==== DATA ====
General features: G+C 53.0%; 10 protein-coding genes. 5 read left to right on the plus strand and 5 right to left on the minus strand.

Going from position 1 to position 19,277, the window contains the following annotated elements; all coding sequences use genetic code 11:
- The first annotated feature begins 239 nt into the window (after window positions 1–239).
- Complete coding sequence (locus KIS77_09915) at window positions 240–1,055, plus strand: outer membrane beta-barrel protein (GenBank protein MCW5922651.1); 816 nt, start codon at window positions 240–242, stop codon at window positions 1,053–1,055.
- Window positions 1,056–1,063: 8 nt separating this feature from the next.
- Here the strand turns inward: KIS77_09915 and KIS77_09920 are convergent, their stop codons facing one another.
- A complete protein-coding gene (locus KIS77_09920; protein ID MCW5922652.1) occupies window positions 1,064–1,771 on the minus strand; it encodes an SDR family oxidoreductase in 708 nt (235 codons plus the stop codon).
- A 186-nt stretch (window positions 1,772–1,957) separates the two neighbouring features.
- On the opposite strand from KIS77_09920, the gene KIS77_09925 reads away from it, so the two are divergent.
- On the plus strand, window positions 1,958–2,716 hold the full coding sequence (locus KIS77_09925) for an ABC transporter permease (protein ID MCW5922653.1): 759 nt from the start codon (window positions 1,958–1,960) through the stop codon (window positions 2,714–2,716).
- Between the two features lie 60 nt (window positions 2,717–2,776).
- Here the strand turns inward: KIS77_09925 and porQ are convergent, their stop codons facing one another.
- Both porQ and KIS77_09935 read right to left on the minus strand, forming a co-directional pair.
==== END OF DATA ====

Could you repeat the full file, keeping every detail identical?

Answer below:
General features: G+C 53.0%; 10 protein-coding genes. 5 read left to right on the plus strand and 5 right to left on the minus strand.

Going from position 1 to position 19,277, the window contains the following annotated elements; all coding sequences use genetic code 11:
- The first annotated feature begins 239 nt into the window (after window positions 1–239).
- Complete coding sequence (locus KIS77_09915) at window positions 240–1,055, plus strand: outer membrane beta-barrel protein (GenBank protein MCW5922651.1); 816 nt, start codon at window positions 240–242, stop codon at window positions 1,053–1,055.
- Window positions 1,056–1,063: 8 nt separating this feature from the next.
- Here the strand turns inward: KIS77_09915 and KIS77_09920 are convergent, their stop codons facing one another.
- A complete protein-coding gene (locus KIS77_09920; protein ID MCW5922652.1) occupies window positions 1,064–1,771 on the minus strand; it encodes an SDR family oxidoreductase in 708 nt (235 codons plus the stop codon).
- A 186-nt stretch (window positions 1,772–1,957) separates the two neighbouring features.
- On the opposite strand from KIS77_09920, the gene KIS77_09925 reads away from it, so the two are divergent.
- On the plus strand, window positions 1,958–2,716 hold the full coding sequence (locus KIS77_09925) for an ABC transporter permease (protein ID MCW5922653.1): 759 nt from the start codon (window positions 1,958–1,960) through the stop codon (window positions 2,714–2,716).
- Between the two features lie 60 nt (window positions 2,717–2,776).
- Here the strand turns inward: KIS77_09925 and porQ are convergent, their stop codons facing one another.
- Both porQ and KIS77_09935 read right to left on the minus strand, forming a co-directional pair.